Booking is now open for Shakespeare's Globe's summer 'Young Hearts' theatre season.
The Bankside playhouse is staging four Shakespeare plays and three new works during the season which runs from April to October.
Artistic director Dominic Dromgoole says that the season's focus on Shakespeare's depictions of young love "should give a very comprehensive look at how people related to each other then and how they relate to each other now".
The season begins on Shakespeare's birthday – 23 April – with Romeo & Juliet directed by Dominic Dromgoole.
Newcomer Ellie Kendrick plays Juliet. Kendrick, 18, is currently on a gap year before starting a degree course at Cambridge in the autumn. She came to prominence when she played Anne Frank in the the BBC's The Diary of Anne Frank.
"I've been coming here since I was 12 and I never really imagined that I would set foot on a stage let alone make my professional stage debut here as the lead female in one of the most famous plays ever written," says Kendrick.
Adetomiwa Edun plays Romeo, with New Zealand actor Rawiri Paratene (The Whale Rider) as Friar Laurence.
Thea Sharrock – formerly of Southwark Playhouse – will direct at the Globe for the first time when As You Like It opens at the end of May. Dromgoole pays tribute to the "incredible freshness and verve" of her work.
Che Walker's vivid panorama of late-night Camden Town – The Frontline – which written on-site at the Globe in 2007 and premiered in 2008, returns in May for a short run.
"It really shut anyone up who'd ever said any nonsense about this being a heritage theatre," said Dromgoole.
"It was a wild, wild night. It got a new audience in here: a younger audience, a more multicultural audience. They all brought a fantastic energy to it. And occasionally it almost got out of control and turned into a sort of riot. We're delighted to have that back."
The Frontline's director, Matthew Dunster, will also direct Troilus & Cressida which opens in July.
Frank McGuinness's new version of Helen by Euripides is the Globe's first foray into Greek drama and has been selected by Dromgoole for its wit and buoyancy.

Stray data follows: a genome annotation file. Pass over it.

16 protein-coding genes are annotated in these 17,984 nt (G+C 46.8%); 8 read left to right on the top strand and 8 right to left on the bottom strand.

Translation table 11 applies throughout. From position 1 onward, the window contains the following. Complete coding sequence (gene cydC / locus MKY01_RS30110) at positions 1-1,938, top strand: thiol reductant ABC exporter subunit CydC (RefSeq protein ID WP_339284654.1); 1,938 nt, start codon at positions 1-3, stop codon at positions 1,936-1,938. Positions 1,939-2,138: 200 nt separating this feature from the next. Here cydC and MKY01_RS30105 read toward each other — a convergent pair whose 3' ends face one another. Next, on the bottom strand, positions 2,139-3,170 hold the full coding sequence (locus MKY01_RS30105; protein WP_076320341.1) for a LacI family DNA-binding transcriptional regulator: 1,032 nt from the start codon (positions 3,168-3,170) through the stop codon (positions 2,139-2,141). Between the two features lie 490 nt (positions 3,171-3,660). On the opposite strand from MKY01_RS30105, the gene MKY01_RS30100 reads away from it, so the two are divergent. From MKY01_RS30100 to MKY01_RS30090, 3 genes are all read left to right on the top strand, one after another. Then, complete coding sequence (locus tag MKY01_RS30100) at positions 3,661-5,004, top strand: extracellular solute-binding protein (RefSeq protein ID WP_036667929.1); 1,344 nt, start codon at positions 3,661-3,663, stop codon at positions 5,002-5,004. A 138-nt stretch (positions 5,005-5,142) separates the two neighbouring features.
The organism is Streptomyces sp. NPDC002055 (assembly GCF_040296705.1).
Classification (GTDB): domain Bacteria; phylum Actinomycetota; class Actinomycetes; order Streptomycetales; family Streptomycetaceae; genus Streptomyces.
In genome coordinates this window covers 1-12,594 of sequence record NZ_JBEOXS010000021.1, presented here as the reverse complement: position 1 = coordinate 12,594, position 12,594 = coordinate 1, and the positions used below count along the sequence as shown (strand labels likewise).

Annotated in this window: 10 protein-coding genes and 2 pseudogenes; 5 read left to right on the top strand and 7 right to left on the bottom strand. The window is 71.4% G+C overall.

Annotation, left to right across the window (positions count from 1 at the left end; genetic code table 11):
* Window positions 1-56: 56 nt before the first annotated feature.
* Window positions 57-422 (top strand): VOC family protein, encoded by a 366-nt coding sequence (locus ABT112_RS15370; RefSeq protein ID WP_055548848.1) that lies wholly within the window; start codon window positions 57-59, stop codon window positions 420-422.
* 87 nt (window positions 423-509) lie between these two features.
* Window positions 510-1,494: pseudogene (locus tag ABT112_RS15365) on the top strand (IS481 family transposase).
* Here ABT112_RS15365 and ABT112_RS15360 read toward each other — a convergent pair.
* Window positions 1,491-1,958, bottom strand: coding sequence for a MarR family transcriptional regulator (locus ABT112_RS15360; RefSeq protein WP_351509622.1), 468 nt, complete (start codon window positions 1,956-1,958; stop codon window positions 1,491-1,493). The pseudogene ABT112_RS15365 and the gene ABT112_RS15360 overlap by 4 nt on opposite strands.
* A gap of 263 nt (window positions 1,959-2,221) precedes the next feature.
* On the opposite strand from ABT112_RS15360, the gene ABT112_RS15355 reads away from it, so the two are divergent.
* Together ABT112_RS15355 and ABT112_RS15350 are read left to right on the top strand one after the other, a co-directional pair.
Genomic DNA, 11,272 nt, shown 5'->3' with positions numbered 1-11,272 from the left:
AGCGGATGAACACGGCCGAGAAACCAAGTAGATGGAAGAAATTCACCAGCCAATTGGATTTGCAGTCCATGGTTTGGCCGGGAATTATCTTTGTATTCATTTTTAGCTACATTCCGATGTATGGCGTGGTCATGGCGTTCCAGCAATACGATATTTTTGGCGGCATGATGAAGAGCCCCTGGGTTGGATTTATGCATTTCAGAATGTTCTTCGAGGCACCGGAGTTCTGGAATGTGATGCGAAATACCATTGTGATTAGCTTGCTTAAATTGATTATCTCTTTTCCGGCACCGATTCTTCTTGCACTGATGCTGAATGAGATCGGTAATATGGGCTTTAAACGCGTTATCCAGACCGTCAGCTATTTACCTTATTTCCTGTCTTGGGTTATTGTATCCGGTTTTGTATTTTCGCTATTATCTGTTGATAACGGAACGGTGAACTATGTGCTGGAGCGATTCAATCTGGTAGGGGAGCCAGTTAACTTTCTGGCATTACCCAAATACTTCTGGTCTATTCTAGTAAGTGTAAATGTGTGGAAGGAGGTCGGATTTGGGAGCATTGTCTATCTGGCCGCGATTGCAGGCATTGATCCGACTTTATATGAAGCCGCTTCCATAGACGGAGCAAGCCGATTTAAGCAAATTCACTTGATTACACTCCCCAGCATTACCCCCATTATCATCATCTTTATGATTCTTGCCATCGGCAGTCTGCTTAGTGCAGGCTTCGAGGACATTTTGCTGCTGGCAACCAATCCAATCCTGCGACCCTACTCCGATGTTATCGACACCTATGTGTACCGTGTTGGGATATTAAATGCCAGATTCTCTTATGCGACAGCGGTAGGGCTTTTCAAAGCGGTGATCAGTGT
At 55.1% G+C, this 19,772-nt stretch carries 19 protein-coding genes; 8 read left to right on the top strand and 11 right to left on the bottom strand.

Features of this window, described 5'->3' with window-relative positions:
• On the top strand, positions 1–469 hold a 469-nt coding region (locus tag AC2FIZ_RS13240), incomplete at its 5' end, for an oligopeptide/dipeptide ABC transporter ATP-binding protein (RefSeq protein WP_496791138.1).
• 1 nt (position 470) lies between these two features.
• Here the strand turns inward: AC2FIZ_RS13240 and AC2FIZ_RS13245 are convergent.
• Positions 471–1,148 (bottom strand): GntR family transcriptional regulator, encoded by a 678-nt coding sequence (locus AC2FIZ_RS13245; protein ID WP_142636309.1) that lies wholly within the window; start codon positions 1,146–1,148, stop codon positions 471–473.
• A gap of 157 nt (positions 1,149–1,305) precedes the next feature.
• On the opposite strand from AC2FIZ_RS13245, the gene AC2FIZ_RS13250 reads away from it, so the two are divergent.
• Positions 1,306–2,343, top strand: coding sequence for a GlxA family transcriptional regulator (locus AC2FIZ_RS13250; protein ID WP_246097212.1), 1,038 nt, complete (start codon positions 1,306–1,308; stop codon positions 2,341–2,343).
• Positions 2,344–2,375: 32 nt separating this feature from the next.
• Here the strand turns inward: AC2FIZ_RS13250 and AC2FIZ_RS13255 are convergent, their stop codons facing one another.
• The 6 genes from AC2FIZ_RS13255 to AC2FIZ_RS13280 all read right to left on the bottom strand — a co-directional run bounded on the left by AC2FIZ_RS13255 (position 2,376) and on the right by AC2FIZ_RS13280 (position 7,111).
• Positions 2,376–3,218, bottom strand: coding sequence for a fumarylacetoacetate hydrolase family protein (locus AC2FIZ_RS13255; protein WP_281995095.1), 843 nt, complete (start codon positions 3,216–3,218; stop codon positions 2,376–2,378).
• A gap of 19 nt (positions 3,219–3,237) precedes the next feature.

"I always worry that there's a tortured, tragic intensity to a lot of Greek drama which would be hard in here, because this place does need the pressure release valve of laughter, and it needs a bit of wit and a bit of irony just to include the audience and help them to become part of the event."
At the end of August Trevor Griffiths' new play A New World brings the life of Thomas Paine to the Globe stage. "It's more apposite than ever," says Dromgoole, highlighting Barack Obama's quotes from Tom Paine's work in his inauguration speech.
Dromgoole's 2007 production of Love's Labour's Lost will get a two-week revival at the end of the season before a North American tour.
The Globe is taking to the road again with two scaled-down touring productions which will play at open-air venues nationwide. Both The Comedy of Errors and A Midsummer Night's Dream will have four performances on Bankside at the start of their itinerary.
Dromgoole says that the Globe has raised most of the money for its new education and rehearsal centre in Bear Gardens, but the "tough" economic situation isn't likely to help plans for a new library above the exhibition entrance on the north-west corner of the Globe site.
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